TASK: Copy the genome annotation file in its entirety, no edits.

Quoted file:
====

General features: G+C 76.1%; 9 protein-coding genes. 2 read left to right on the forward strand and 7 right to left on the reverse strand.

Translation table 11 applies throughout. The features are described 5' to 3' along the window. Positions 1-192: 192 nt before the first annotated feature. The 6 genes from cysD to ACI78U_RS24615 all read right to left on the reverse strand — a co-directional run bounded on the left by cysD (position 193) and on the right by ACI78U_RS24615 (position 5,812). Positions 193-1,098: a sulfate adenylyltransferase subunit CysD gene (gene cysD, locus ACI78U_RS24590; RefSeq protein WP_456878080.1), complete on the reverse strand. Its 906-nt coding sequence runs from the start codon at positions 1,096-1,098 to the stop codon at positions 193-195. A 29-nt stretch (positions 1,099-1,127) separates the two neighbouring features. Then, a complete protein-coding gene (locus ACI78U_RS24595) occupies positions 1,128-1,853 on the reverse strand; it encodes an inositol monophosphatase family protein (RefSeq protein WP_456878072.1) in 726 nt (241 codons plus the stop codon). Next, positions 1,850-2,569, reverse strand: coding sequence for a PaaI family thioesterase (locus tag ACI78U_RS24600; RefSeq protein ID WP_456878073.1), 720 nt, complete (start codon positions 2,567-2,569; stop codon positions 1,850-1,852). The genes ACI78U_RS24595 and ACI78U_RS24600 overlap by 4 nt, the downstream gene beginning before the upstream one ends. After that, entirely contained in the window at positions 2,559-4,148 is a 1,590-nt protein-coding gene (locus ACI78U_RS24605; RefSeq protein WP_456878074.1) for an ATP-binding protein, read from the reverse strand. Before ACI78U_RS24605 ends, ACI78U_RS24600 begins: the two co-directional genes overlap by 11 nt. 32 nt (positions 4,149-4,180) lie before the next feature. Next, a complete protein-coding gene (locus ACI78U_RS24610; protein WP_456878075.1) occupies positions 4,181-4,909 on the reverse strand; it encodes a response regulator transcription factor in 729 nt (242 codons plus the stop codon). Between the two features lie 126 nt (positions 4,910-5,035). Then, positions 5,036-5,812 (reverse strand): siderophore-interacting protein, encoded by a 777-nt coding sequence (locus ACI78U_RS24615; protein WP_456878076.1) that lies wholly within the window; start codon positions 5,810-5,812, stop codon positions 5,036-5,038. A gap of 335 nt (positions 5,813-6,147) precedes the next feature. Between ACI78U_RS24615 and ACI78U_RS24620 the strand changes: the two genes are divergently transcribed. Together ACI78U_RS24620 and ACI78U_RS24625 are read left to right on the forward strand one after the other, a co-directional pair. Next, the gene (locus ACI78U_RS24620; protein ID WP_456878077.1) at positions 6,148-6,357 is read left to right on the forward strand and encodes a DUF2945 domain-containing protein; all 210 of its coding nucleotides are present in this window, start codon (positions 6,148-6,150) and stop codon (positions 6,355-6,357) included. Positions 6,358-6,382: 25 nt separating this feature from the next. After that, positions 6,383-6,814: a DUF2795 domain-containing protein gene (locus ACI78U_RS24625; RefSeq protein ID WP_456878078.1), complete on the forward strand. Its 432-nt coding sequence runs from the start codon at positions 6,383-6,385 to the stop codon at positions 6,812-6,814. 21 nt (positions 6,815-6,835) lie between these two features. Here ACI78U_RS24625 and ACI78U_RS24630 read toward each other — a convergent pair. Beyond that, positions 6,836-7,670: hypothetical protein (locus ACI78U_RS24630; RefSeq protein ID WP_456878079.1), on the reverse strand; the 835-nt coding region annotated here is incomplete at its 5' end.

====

General features: G+C 76.1%; 9 protein-coding genes. 2 read left to right on the forward strand and 7 right to left on the reverse strand.

Translation table 11 applies throughout. The features are described 5' to 3' along the window. Positions 1-192: 192 nt before the first annotated feature. The 6 genes from cysD to ACI78U_RS24615 all read right to left on the reverse strand — a co-directional run bounded on the left by cysD (position 193) and on the right by ACI78U_RS24615 (position 5,812). Positions 193-1,098: a sulfate adenylyltransferase subunit CysD gene (gene cysD, locus ACI78U_RS24590; RefSeq protein WP_456878080.1), complete on the reverse strand. Its 906-nt coding sequence runs from the start codon at positions 1,096-1,098 to the stop codon at positions 193-195. A 29-nt stretch (positions 1,099-1,127) separates the two neighbouring features. Then, a complete protein-coding gene (locus ACI78U_RS24595) occupies positions 1,128-1,853 on the reverse strand; it encodes an inositol monophosphatase family protein (RefSeq protein WP_456878072.1) in 726 nt (241 codons plus the stop codon). Next, positions 1,850-2,569, reverse strand: coding sequence for a PaaI family thioesterase (locus tag ACI78U_RS24600; RefSeq protein ID WP_456878073.1), 720 nt, complete (start codon positions 2,567-2,569; stop codon positions 1,850-1,852). The genes ACI78U_RS24595 and ACI78U_RS24600 overlap by 4 nt, the downstream gene beginning before the upstream one ends. After that, entirely contained in the window at positions 2,559-4,148 is a 1,590-nt protein-coding gene (locus ACI78U_RS24605; RefSeq protein WP_456878074.1) for an ATP-binding protein, read from the reverse strand. Before ACI78U_RS24605 ends, ACI78U_RS24600 begins: the two co-directional genes overlap by 11 nt. 32 nt (positions 4,149-4,180) lie before the next feature. Next, a complete protein-coding gene (locus ACI78U_RS24610; protein WP_456878075.1) occupies positions 4,181-4,909 on the reverse strand; it encodes a response regulator transcription factor in 729 nt (242 codons plus the stop codon). Between the two features lie 126 nt (positions 4,910-5,035). Then, positions 5,036-5,812 (reverse strand): siderophore-interacting protein, encoded by a 777-nt coding sequence (locus ACI78U_RS24615; protein WP_456878076.1) that lies wholly within the window; start codon positions 5,810-5,812, stop codon positions 5,036-5,038. A gap of 335 nt (positions 5,813-6,147) precedes the next feature. Between ACI78U_RS24615 and ACI78U_RS24620 the strand changes: the two genes are divergently transcribed. Together ACI78U_RS24620 and ACI78U_RS24625 are read left to right on the forward strand one after the other, a co-directional pair. Next, the gene (locus ACI78U_RS24620; protein ID WP_456878077.1) at positions 6,148-6,357 is read left to right on the forward strand and encodes a DUF2945 domain-containing protein; all 210 of its coding nucleotides are present in this window, start codon (positions 6,148-6,150) and stop codon (positions 6,355-6,357) included. Positions 6,358-6,382: 25 nt separating this feature from the next. After that, positions 6,383-6,814: a DUF2795 domain-containing protein gene (locus ACI78U_RS24625; RefSeq protein ID WP_456878078.1), complete on the forward strand. Its 432-nt coding sequence runs from the start codon at positions 6,383-6,385 to the stop codon at positions 6,812-6,814. 21 nt (positions 6,815-6,835) lie between these two features. Here ACI78U_RS24625 and ACI78U_RS24630 read toward each other — a convergent pair. Beyond that, positions 6,836-7,670: hypothetical protein (locus ACI78U_RS24630; RefSeq protein ID WP_456878079.1), on the reverse strand; the 835-nt coding region annotated here is incomplete at its 5' end.